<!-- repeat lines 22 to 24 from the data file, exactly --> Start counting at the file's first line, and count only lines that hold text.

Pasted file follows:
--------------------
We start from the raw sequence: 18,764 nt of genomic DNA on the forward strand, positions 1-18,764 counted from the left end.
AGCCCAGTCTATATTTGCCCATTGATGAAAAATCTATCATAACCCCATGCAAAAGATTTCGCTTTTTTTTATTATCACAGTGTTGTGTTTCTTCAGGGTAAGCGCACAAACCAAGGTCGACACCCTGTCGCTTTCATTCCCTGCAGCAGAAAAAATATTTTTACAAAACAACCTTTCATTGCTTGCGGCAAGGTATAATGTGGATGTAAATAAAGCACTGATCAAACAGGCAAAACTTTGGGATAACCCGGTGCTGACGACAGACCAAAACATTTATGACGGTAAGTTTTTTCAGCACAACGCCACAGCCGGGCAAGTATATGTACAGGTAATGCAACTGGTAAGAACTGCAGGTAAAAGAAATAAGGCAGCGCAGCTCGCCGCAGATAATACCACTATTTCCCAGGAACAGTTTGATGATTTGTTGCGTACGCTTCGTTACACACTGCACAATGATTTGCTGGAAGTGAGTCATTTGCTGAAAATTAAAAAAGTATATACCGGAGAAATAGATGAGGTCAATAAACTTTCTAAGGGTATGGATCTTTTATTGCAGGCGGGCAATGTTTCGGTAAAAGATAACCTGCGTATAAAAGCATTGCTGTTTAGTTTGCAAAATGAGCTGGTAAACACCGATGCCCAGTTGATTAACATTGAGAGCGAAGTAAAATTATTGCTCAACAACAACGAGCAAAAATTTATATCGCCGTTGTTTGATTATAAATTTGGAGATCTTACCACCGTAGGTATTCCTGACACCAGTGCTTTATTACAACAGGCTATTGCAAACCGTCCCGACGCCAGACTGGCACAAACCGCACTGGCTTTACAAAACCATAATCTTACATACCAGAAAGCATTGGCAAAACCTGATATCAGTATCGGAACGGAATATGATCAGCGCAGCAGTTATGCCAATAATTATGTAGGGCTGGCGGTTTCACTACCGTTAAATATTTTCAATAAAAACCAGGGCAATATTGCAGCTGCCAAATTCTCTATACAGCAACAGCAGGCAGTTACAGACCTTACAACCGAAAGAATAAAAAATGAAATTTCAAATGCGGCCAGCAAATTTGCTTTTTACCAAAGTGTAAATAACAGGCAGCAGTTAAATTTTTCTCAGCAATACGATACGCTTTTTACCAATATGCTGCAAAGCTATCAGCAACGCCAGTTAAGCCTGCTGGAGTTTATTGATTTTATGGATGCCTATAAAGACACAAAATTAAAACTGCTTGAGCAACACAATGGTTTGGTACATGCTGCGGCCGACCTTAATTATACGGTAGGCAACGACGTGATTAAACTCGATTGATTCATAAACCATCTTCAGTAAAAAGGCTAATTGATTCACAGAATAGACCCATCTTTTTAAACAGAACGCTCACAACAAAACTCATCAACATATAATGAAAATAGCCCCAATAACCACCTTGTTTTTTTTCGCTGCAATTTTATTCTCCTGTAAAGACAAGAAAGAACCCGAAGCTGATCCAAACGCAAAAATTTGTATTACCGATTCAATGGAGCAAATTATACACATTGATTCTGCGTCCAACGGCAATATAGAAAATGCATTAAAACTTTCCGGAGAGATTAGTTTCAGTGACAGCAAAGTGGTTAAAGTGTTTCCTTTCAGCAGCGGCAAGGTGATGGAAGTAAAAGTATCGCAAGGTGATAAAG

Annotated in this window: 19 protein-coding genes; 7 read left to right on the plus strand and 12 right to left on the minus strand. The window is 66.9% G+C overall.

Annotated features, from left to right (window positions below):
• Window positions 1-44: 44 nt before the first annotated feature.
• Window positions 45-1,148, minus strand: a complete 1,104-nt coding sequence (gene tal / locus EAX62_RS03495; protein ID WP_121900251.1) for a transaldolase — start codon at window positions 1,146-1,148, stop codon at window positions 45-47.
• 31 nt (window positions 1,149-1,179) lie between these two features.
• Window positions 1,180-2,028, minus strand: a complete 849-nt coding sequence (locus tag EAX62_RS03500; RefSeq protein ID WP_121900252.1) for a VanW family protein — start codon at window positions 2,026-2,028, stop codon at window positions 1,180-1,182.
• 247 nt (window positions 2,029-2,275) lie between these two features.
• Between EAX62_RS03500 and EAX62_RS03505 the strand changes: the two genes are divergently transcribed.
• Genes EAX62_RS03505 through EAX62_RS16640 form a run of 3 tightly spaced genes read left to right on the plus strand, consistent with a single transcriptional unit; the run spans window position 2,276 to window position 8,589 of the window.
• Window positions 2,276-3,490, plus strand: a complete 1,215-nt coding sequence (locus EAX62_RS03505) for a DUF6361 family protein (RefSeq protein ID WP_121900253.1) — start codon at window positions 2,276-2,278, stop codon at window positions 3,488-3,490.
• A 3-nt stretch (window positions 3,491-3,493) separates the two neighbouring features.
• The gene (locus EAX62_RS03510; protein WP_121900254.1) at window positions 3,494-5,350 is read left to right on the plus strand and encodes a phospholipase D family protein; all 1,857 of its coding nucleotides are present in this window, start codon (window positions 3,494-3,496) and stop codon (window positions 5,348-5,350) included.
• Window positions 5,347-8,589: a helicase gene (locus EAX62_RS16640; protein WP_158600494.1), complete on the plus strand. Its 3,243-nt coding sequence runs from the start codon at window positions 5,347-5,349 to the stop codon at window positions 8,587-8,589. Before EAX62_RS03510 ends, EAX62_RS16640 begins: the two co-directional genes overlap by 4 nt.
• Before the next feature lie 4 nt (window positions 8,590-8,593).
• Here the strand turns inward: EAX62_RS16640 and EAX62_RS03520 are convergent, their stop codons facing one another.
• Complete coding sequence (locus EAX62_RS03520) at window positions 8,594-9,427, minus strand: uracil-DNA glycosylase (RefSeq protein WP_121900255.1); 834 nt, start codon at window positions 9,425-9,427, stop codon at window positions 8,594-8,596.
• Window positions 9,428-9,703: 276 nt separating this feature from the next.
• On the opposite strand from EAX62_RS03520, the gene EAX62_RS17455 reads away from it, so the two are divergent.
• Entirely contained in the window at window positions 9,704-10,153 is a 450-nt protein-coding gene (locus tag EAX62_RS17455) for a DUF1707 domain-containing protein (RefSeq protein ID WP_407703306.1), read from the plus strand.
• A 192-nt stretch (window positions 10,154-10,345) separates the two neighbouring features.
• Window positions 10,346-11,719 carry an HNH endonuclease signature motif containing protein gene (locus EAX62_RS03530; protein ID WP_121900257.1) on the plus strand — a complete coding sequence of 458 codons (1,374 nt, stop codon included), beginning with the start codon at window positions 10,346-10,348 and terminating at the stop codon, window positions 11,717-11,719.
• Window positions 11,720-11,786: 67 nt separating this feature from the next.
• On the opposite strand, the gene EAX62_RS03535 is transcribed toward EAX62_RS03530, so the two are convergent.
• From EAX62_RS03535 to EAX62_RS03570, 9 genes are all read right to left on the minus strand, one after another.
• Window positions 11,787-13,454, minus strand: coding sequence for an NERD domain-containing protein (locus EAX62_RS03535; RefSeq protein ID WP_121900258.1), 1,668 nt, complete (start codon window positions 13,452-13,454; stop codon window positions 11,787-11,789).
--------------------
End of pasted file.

• A 192-nt stretch (window positions 10,154-10,345) separates the two neighbouring features.
• Window positions 10,346-11,719 carry an HNH endonuclease signature motif containing protein gene (locus EAX62_RS03530; protein ID WP_121900257.1) on the plus strand — a complete coding sequence of 458 codons (1,374 nt, stop codon included), beginning with the start codon at window positions 10,346-10,348 and terminating at the stop codon, window positions 11,717-11,719.
• Window positions 11,720-11,786: 67 nt separating this feature from the next.